MANHATTAN BEACH, Calif. — Take a look at the stats of the 2022 AVP Manhattan Beach Open women’s final, the one between Sara Hughes and Kelley Kolinske, and Kelly Cheng and Betsi Flint.
They’ll tell you everything and nothing about this sport.
View those numbers alone — blocks, errors, digs, aces, hitting percentage — and anyone who understands basic math would peg the same winner, every time: The match must have gone to Cheng and Flint. They led every single category. Hit three less errors, sided out at a clip eight percent higher, tallied three more blocks, four more digs, and five more points.
They led every single statistical category save for the one that mattered most: Sets won.
That number belongs to Hughes and Kolinske alone, as they displayed one of the grittiest, toughest performances on the AVP to date, coming back from being down 13-10 in the third set to win the biggest event on the beach volleyball calendar, 21-18, 11-21, 15-13.
“As a team we’ve been there before,” Kolinske said. “We’ve made some major comebacks in important games. We just know that no matter what the score is we always have a chance because we’re fighters. That was huge for us. It was an awesome comeback.”
Oh, they’re fighters, all right. How else to explain their ability to climb out of a second set that they lost by 10, hit in the negatives, and piled up nine errors — only to reverse course at the exact right moment, when it seemed almost inevitable that the Manhattan Beach Pier would soon bear the names of their opponents?
It’s a numbers-based sport, beach volleyball. All percentages and tendencies. And yet there is no wearable, no tracking device, no statistical category that can measure the heart and gumption shown by Kolinske and Hughes on Sunday afternoon.
“I’ve never seen anything like this,” Dain Blanton said on the livestream.
Surprised? Not Hughes and Kolinske after scoring the last five points of the match.
“We knew we were due,” Kolinske said.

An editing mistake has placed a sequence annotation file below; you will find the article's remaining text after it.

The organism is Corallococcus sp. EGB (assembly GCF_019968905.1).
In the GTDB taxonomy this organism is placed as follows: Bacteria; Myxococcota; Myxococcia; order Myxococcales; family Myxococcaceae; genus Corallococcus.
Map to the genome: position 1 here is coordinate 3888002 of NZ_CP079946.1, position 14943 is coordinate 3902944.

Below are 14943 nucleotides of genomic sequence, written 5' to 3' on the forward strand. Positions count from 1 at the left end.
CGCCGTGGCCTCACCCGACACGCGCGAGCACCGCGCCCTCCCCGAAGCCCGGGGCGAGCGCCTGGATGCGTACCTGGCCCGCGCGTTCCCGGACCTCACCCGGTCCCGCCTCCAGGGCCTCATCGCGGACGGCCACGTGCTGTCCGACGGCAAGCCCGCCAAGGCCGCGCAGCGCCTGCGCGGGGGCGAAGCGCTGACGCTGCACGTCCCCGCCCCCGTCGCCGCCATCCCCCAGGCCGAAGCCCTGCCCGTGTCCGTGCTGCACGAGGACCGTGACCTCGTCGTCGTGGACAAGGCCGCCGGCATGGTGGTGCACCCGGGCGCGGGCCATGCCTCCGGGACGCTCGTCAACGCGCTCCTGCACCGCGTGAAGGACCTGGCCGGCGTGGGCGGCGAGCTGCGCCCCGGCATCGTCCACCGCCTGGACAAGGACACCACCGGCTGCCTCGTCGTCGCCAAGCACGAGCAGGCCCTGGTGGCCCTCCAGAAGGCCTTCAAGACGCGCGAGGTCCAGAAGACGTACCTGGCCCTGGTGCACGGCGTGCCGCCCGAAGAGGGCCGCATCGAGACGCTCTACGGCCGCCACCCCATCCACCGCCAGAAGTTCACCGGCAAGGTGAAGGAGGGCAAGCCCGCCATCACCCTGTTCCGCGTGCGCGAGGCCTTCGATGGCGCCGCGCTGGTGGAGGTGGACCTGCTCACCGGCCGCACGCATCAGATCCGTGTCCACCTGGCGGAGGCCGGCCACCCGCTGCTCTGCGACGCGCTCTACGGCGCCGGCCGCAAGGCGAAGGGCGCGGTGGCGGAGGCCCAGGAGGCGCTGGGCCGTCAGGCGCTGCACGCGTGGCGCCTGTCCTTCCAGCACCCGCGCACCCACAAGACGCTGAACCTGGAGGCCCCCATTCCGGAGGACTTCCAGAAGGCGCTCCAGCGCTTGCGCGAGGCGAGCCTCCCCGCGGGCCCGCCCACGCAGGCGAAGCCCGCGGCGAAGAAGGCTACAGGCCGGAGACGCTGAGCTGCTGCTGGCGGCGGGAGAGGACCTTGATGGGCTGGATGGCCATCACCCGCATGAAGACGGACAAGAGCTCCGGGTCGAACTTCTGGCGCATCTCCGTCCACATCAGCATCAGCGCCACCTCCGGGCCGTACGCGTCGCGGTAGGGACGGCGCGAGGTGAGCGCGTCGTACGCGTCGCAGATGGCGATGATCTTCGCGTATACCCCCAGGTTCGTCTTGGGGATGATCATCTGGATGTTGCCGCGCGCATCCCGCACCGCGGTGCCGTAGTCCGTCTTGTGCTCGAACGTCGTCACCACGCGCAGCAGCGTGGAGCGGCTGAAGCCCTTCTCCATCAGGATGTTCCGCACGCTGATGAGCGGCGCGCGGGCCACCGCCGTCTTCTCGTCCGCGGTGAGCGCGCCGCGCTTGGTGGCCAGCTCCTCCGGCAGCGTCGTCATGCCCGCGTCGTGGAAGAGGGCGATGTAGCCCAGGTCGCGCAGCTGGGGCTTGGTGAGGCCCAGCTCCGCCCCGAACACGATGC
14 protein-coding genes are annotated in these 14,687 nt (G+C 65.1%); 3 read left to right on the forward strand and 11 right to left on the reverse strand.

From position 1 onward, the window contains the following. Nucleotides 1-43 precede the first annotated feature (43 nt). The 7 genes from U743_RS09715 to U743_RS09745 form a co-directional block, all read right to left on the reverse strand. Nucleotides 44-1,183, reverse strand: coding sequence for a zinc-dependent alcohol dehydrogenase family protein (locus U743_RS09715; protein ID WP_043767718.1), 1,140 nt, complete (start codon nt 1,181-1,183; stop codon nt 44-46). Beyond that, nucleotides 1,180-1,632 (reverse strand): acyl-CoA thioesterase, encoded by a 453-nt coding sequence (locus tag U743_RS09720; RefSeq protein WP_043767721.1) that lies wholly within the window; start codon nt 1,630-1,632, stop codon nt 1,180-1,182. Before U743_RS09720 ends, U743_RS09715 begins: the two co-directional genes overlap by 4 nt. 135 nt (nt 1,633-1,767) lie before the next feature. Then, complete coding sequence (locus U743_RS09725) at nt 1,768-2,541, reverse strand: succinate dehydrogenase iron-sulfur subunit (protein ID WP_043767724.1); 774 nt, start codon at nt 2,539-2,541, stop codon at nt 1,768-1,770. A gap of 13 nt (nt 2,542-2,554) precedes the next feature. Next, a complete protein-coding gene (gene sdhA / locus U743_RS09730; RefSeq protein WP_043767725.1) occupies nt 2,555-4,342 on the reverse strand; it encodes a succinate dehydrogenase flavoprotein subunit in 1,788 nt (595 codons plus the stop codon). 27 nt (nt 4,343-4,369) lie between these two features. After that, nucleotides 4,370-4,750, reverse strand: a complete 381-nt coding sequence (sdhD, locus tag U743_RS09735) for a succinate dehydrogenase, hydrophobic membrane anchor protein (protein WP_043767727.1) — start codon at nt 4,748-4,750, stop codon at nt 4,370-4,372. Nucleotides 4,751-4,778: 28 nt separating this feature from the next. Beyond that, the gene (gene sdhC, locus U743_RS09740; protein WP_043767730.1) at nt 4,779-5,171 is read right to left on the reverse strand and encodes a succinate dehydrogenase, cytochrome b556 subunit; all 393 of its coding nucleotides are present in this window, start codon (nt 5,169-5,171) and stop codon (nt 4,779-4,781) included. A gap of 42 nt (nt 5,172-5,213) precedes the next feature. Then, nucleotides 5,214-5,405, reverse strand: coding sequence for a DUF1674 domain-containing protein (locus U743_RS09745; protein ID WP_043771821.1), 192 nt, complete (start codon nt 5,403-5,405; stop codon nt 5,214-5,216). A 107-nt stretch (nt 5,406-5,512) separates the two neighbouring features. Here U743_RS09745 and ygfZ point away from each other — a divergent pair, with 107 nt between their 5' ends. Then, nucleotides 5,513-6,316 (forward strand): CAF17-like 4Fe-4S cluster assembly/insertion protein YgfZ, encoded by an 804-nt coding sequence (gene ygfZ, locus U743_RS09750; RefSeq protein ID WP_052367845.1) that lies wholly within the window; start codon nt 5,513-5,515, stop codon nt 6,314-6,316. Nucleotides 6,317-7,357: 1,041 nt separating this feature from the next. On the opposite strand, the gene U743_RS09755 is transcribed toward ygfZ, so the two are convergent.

No team in the United States was more due than them.
Hughes and Kolinske had made the semifinals in their previous three AVP tournaments, falling narrowly in all three. In Sunday morning’s semifinal, they avenged a loss in the Hermosa Beach to Terese Cannon and Sarah Sponcil with a 21-19, 21-18 win in Manhattan. Cheng and Flint, already with the New Orleans title in hand and coming off a gold medal at the Volleyball World Hamburg Elite 16, awaited.
It made for a final replete with storylines and plots to follow: Not one but two former partners, now pitted against one another. Cheng and Hughes will likely forever be known as the greatest college beach team of all-time, winners of multiple national championships and 103 straight matches won at USC. Hughes, who had never met her former college teammate in a pro final, was 6-9 against her and had lost the last six matchups.
Flint and Kolinske, meanwhile, cut their teeth on the professional tour together, making their first main draws together, winning their first events together.
Now both teams are competing for the same AVP titles, same Olympic berths, same prize money. Now they comprise two of the top three ranked American teams on both the AVP and Volleyball World Beach Pro Tours. And now it is Kolinske and Hughes getting their first win as a team, three months after Cheng and Flint did the same, making it six consecutive AVP Gold and Pro Series tournaments with a different women’s victor.
“I don’t even know what’s happening right now to be honest but I’m so happy,” Hughes said. “I’m so happy for Kelley. We’ve worked so hard for this moment.”
The moment is theirs for eternity, as their names will be cemented into the Manhattan Beach Pier a year from now, alongside the other hallowed names of this sport. And when pedestrians strolling down the pier look at the names, they won’t know who blocked more balls or served more aces. They won’t know who hit a higher percentage or dug the other attacker better. All they’ll know is the only statistic that matters: Which team won.
They’ll know that the 2022 AVP Manhattan Beach Open was won by Kelley Kolinske and Sara Hughes.